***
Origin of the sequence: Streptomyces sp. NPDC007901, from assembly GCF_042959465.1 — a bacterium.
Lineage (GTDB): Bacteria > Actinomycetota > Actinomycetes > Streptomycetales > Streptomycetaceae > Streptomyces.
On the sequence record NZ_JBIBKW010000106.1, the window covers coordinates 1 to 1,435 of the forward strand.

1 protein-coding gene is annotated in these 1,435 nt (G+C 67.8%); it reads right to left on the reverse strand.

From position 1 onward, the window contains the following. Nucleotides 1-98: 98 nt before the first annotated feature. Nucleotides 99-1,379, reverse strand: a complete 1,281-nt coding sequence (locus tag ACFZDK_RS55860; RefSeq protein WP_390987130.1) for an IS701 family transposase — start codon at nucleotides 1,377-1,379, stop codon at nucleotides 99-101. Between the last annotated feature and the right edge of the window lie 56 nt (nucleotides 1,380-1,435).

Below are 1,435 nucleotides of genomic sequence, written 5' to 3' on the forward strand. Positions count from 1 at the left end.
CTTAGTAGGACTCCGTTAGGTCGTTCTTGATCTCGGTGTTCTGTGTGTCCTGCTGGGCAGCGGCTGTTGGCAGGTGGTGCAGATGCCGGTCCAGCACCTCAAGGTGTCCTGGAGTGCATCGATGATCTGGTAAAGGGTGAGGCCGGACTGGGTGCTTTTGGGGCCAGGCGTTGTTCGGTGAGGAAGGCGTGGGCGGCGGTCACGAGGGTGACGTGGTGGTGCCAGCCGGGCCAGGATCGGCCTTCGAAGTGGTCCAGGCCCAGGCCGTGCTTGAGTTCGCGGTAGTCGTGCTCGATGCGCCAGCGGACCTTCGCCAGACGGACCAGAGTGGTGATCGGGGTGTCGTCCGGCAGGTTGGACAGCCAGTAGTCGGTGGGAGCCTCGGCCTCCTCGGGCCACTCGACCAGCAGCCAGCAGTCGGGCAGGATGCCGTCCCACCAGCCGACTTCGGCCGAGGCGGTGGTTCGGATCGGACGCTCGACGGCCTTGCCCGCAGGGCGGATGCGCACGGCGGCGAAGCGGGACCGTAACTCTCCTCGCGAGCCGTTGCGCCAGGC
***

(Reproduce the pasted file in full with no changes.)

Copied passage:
Origin of the sequence: Streptomyces sp. NPDC007901, from assembly GCF_042959465.1 — a bacterium.
Lineage (GTDB): Bacteria > Actinomycetota > Actinomycetes > Streptomycetales > Streptomycetaceae > Streptomyces.
On the sequence record NZ_JBIBKW010000106.1, the window covers coordinates 1 to 1,435 of the forward strand.

1 protein-coding gene is annotated in these 1,435 nt (G+C 67.8%); it reads right to left on the reverse strand.

From position 1 onward, the window contains the following. Nucleotides 1-98: 98 nt before the first annotated feature. Nucleotides 99-1,379, reverse strand: a complete 1,281-nt coding sequence (locus tag ACFZDK_RS55860; RefSeq protein WP_390987130.1) for an IS701 family transposase — start codon at nucleotides 1,377-1,379, stop codon at nucleotides 99-101. Between the last annotated feature and the right edge of the window lie 56 nt (nucleotides 1,380-1,435).

Below are 1,435 nucleotides of genomic sequence, written 5' to 3' on the forward strand. Positions count from 1 at the left end.
CTTAGTAGGACTCCGTTAGGTCGTTCTTGATCTCGGTGTTCTGTGTGTCCTGCTGGGCAGCGGCTGTTGGCAGGTGGTGCAGATGCCGGTCCAGCACCTCAAGGTGTCCTGGAGTGCATCGATGATCTGGTAAAGGGTGAGGCCGGACTGGGTGCTTTTGGGGCCAGGCGTTGTTCGGTGAGGAAGGCGTGGGCGGCGGTCACGAGGGTGACGTGGTGGTGCCAGCCGGGCCAGGATCGGCCTTCGAAGTGGTCCAGGCCCAGGCCGTGCTTGAGTTCGCGGTAGTCGTGCTCGATGCGCCAGCGGACCTTCGCCAGACGGACCAGAGTGGTGATCGGGGTGTCGTCCGGCAGGTTGGACAGCCAGTAGTCGGTGGGAGCCTCGGCCTCCTCGGGCCACTCGACCAGCAGCCAGCAGTCGGGCAGGATGCCGTCCCACCAGCCGACTTCGGCCGAGGCGGTGGTTCGGATCGGACGCTCGACGGCCTTGCCCGCAGGGCGGATGCGCACGGCGGCGAAGCGGGACCGTAACTCTCCTCGCGAGCCGTTGCGCCAGGC